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After mine cleanup win, conservation advocates say there's more to be done

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Coal Train

A train transports coal on Aug. 27, 2017, from a mine south of Gillette. Wyoming lawmakers passed a new approach to funding mine cleanup during the recently completed budget session. 

The novel approach to mine cleanup funding approved by Wyoming lawmakers this year won rare bipartisan approval, but conservation groups say reclamation policy still has a long way to go.

Coal companies have been required under the Surface Mining Control and Reclamation Act to fund the restoration of disturbed lands since 1977. The law, which outlawed the previously rampant practice of abandoning spent mines without mitigating their ecological harms, proved effective.

But the law was developed on the assumption that new mines would continue to be developed; and now that mines are contracting instead of expanding, and the companies on the hook for reclamation are going bankrupt, “regulators are just not prepared to deal with this situation,” said Peter Morgan, senior attorney for the Sierra Club’s environmental law program, during a call hosted by reclamation advocates on Thursday.

Morgan and the other speakers, calling in from Appalachia and the West, argued that the 45-year-old federal law, passed long before the start of coal’s decline, is no longer doing enough to prevent mines from being abandoned or to ensure the land is reclaimed.

Until several years ago, many established coal companies committed a sizable chunk of their reclamation obligations through self-bonding — essentially a promise that they’d pay when they needed to. Then some of those companies went bankrupt, those promises disappeared and Wyoming and many other mining states got rid of self-bonding. Which left most companies paying premiums for surety bonds financed through third-party insurers.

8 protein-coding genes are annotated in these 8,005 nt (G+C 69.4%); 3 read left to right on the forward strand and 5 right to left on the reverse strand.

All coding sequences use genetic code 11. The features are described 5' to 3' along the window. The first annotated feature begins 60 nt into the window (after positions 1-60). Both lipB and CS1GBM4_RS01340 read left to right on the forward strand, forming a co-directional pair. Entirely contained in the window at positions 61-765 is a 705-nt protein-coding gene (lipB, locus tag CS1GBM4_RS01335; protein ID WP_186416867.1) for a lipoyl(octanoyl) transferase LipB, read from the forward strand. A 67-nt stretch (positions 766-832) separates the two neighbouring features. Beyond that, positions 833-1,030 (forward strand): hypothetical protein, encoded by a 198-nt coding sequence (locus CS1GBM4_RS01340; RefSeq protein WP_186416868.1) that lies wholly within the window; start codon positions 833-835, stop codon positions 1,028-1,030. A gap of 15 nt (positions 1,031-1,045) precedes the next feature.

Wyoming relies heavily on revenue from fossil fuel extraction, including coal mining. The state alone doesn’t have much power to reverse an industry-wide trend, but it has — people hope — figured out how to ease the burden of reclamation bonding for coal companies.

A law passed by the Legislature in March directed the state to establish voluntary assigned trusts for mining companies, which can choose to hold some or all of their reclamation dollars with the state, rather than using surety bonds. The coal industry, increasingly encumbered by its existing expenses, welcomed the prospect of lower costs.

“Reclamation bonds are expensive,” Travis Deti, executive director of the Wyoming Mining Association, told the Star-Tribune in February. “Sureties are getting more and more expensive for operators to pay for. And, you know, this is just another tool that they can use if they want.”

Wyoming’s new law is unlike any other approach to reclamation in the U.S. It hasn’t been tested yet. But ideally, if companies participate, the program will succeed where federal law has struggled: It will make future cleanup bankruptcy-proof.

“There are some abilities to do reform at the state level, even in states like Wyoming, which of course have a significant economic incentive to keep the coal industry going and vibrant,” said Shannon Anderson, staff attorney for the Powder River Basin Resource Council, during Thursday’s call.

Anderson also wants to see increased regulatory oversight of mine reclamation, more rigorous economic review of companies’ plans and increased public participation in the decision-making process. Those changes, however, may lack the same universal appeal enjoyed by Wyoming’s reclamation law. So she hopes federal policymakers will tighten reclamation standards nationwide and bring every state, including Wyoming, along.

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